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The Honolulu Advertiser
Posted on: Saturday, February 8, 2003

Alien seaweed choking reef off Waikiki Beach

By Jan TenBruggencate
Advertiser Science Writer

Not only is the noxious weed Salvinia molesta wreaking havoc in the fresh waters of Lake Wilson, but seaweed is being hauled away by the tons from the Waikiki reef.

Volunteers have done four cleanups off Waikiki Beach in the past year, collecting 20 tons of invasive seaweed in the past six months alone. The algae is given to a farmer for fertilizer and to a greenwaste processor.

Jennifer E. Smith • Special to The Advertiser

Volunteers have been hauling tons of the stuff by hand, but it grows so fast they can't keep up with it. In one day last weekend, 120 volunteers collected 13,000 pounds of Gracilaria salicornia, a non-native seaweed that is cousin to ogo and manauea, two popular eating species. Divers stuffed the limu into burlap bags while a chain of volunteers passed the bags to shore for sorting, weighing and disposal.

"We've removed more than 20 tons of this seaweed from this reef over the last six months," said Jennifer Smith, a University of Hawai'i graduate student whose doctoral research involves controlling alien seaweeds.

The alga is rich in nutrients, so there's a demand for it even though it's a marine pest.

"It went to a taro farmer who uses it to fertilize his fields, and to a greenwaste firm that composts it and sells it as Menehune Magic," said Cindy Hunter, acting director of Waikiki Aquarium.

Native seaweeds found among the aliens were separated by hand and replanted on the reef or sent to agencies that use them in fisheries or conservation work.

There have been four seaweed cleanups in Waikiki and two in Kane'ohe in the past year.

The Nature Conservancy of Hawai'i's marine and coastal conservation program is working with engineers to design a device to allow marine experts to clean alien seaweed species off the reef quickly and efficiently.

"We're working on developing an industrial suction device" that can be floated out to where the limu is, and some kind of a raft, barge or boat on which it can be deposited and sorted before the unwanted seaweed is taken to shore for disposal, said project coordinator Eric Co.

Non-native algae covers the beach in front of the Waikiki Aquarium after a south swell. "Superweeds" can crowd out native species and alter the ecosystem.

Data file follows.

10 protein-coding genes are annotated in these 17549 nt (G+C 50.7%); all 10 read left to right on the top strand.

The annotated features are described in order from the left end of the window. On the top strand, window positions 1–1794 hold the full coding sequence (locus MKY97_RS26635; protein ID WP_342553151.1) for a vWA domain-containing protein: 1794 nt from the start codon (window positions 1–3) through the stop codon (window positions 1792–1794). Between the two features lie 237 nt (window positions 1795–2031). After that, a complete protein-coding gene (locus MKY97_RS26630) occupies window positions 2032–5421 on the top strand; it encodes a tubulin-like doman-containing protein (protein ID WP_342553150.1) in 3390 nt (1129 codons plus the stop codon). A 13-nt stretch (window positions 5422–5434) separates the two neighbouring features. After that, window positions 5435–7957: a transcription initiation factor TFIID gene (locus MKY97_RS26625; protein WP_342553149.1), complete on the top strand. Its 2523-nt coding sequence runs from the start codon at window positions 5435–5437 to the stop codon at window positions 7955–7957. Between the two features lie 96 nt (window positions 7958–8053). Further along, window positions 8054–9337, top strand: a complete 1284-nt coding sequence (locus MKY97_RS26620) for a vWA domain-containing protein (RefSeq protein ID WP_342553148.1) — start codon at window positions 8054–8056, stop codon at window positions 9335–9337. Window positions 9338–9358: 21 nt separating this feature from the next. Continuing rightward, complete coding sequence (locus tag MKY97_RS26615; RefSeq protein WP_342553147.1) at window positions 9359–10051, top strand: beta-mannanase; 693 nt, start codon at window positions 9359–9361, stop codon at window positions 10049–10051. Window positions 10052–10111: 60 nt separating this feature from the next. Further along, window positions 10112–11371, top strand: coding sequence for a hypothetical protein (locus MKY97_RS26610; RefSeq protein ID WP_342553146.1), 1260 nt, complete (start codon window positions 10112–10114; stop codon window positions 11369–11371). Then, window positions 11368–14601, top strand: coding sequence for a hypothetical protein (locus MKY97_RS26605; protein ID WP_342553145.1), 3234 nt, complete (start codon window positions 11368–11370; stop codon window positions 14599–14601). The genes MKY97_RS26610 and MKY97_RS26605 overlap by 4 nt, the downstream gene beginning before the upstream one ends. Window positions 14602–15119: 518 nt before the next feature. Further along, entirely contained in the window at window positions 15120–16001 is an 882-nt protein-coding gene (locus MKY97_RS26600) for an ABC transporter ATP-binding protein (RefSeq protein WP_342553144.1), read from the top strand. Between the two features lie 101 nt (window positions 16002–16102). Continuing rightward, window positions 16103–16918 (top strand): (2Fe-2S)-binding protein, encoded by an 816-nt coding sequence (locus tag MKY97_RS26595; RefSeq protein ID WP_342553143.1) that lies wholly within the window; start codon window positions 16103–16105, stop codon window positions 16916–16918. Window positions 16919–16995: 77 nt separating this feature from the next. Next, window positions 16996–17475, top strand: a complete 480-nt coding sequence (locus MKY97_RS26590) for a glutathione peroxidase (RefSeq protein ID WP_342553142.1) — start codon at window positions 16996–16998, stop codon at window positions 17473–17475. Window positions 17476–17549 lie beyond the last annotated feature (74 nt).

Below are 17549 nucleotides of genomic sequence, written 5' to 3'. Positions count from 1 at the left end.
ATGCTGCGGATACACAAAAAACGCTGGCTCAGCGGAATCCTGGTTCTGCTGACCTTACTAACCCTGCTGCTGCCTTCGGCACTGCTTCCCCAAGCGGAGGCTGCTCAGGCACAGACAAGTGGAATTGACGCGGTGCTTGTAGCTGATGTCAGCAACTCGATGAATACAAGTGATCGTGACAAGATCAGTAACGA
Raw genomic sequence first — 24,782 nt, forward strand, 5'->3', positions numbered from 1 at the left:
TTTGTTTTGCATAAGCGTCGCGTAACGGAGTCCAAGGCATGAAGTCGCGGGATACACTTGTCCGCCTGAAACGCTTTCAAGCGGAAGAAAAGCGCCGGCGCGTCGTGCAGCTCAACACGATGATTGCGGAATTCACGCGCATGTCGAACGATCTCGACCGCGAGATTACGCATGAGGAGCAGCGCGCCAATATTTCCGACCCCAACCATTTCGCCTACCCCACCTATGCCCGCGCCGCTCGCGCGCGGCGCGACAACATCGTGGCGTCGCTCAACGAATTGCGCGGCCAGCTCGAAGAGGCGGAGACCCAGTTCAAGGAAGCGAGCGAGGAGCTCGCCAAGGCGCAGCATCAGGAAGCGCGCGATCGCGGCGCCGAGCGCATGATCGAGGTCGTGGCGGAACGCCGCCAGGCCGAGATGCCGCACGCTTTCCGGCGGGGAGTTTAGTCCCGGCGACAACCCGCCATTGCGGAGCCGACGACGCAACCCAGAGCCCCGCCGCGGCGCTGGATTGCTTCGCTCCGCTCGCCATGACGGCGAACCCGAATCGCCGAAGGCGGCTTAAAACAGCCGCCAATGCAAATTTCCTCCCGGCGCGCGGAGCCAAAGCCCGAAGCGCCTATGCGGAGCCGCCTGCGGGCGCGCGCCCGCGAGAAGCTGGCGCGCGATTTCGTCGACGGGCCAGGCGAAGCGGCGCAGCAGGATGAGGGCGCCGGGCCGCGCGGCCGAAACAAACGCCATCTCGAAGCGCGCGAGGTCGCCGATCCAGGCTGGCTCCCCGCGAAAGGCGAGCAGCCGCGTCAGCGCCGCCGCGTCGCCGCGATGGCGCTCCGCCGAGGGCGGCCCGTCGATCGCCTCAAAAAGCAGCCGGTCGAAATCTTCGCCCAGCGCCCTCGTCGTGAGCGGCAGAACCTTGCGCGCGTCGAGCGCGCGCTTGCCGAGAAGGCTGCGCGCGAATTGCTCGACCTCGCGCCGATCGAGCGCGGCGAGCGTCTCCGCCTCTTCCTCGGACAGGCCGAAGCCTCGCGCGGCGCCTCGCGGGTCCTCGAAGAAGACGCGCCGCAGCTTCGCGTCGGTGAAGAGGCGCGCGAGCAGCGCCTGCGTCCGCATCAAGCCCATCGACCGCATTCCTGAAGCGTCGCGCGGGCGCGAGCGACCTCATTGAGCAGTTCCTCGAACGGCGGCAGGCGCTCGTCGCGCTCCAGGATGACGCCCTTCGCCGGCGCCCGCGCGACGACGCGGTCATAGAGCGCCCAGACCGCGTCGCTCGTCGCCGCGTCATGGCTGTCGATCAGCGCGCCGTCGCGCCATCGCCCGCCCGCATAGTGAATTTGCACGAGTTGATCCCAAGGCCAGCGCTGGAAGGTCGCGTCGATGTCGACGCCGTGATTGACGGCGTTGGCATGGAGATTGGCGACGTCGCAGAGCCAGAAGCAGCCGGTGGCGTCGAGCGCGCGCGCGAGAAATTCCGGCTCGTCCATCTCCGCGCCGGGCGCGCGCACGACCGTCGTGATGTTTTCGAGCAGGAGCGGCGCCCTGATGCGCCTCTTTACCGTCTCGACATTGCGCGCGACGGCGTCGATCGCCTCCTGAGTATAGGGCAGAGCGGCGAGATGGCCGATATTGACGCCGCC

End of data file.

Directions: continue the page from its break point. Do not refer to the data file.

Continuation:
Jennifer E. Smith • Special to The Advertiser

The project is early in the design phase, and biologists are still reviewing different kinds of pumping devices and vessels, Co said.

Anyone walking down the shoreline in front of Kapi'olani Park and the aquarium after a south swell can see immediately the effect of the fast-growing algae.

"The beach gets covered with rotting, stinking seaweed," Hunter said.

Co said alien marine algae is a statewide concern, though unrelated to a separate battle being waged against the noxious aquatic weed Salvinia molesta, a fast-growing freshwater plant — not an alga — that is clogging up Lake Wilson.

"The five major problematic limu in the Hawaiian Islands are a real threat to the coral reef systems. Gracilaria salicornia, for example, will quickly overgrow corals and less aggressive marine algae, outcompeting them for space," Co said.

The abundance of Gracilaria is mainly an O'ahu problem — at Waikiki, Pearl Harbor and Kane'ohe Bay — but is now found also in a couple of locations off East Hawai'i.

Acanthophora spicifera, the most widespread of the five top alien algae, covers 11 percent to 50 percent of the sea floor off certain areas of Kaua'i, O'ahu, Moloka'i, Maui and a single small area off the Big Island's Hamakua Coast.

Hypnea musciformis, a feathery limu brought in for aquaculture, is found most heavily on Maui, with one dense population on south Kaua'i and smaller amounts on south O'ahu.

Several species of Kappaphycus are thick in Kane'ohe Bay, where it is expanding fast. The weed is so rigid it can damage corals by abrasion as well as shading them out.

Avrainvillea amadelpha, with bright green, leathery leaves, competes directly with the Islands' only native seagrass on sandy bottoms off south O'ahu and in one location off south Kaua'i.

Hunter said all but the Acanthophora were introduced for aquaculture. Some, such as Gracilariaare, are eaten without processing, although the native manauea and less aggressive introduced ogo are considered tastier.

Some seaweeds are processed into agar — used in laboratories to grow bacteria and in food production as a thickening agent — and carageenen, widely used as a gelling agent and to make ice cream and yogurt smoother.

Acanthophora is believed to have arrived in Hawai'i on the bottom of a barge from Guam in 1950.

"All of these are superweeds," Hunter said. In addition to trashing the marine environment and impacting native species and valued fish, the weeds pile up on shore after storms, marring beaches.

"I don't know if we can win, but we can certainly shift the advantage to native species," Hunter said.

A consortium of agencies has joined forces to try to control the non-native varieties, including The Nature Conservancy of Hawai'i, Hawai'i Coral Reef Initiative, state Division of Aquatic Resources, U.S. Fish and Wildlife Service, Project Reef Check, University of Hawai'i's Waikiki Aquarium, U.S. Environmental Protection Agency and UH Botany Department.

Reach Jan TenBruggencate at jant@honoluluadvertiser.com or (808) 245-3074.